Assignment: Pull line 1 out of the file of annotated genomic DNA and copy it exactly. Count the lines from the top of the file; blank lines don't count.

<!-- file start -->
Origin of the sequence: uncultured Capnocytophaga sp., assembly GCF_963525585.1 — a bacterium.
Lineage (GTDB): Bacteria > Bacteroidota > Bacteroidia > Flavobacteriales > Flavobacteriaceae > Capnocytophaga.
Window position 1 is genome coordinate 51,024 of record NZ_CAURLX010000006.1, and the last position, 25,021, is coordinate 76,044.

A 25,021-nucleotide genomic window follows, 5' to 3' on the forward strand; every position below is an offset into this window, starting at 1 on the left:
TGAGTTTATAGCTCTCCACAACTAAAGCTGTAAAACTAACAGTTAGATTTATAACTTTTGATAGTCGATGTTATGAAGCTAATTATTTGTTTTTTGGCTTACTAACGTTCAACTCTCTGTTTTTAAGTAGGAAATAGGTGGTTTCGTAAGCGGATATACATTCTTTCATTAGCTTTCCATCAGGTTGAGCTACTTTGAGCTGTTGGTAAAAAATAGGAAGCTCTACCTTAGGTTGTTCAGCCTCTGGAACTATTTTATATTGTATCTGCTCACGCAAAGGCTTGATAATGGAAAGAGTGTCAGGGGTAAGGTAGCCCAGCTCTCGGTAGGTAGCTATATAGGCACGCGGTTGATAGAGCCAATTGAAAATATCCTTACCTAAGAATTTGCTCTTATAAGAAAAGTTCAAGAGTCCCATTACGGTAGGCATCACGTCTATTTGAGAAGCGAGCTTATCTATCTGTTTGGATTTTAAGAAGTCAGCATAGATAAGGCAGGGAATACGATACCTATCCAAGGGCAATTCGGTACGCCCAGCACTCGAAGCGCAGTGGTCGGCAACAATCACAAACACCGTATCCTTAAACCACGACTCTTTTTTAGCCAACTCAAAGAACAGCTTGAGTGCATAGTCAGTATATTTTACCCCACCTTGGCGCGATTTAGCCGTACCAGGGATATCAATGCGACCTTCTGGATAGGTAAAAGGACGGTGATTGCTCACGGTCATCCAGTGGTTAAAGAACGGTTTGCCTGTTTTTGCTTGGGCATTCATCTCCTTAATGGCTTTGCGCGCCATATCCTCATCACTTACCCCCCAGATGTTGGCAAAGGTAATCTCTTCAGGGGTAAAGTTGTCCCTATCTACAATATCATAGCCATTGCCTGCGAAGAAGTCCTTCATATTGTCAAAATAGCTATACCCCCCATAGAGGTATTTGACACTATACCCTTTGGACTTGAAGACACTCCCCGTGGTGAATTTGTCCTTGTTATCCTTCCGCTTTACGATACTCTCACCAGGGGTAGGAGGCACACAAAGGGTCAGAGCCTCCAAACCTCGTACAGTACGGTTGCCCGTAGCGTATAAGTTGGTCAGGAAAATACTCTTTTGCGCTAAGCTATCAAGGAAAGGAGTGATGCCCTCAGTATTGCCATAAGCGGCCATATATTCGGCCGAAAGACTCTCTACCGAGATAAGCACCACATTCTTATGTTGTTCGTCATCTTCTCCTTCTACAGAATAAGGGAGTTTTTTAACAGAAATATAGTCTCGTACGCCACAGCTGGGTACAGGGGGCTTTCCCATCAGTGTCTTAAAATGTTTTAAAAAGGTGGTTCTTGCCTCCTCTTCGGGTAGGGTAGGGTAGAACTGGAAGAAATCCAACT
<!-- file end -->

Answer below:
Origin of the sequence: uncultured Capnocytophaga sp., assembly GCF_963525585.1 — a bacterium.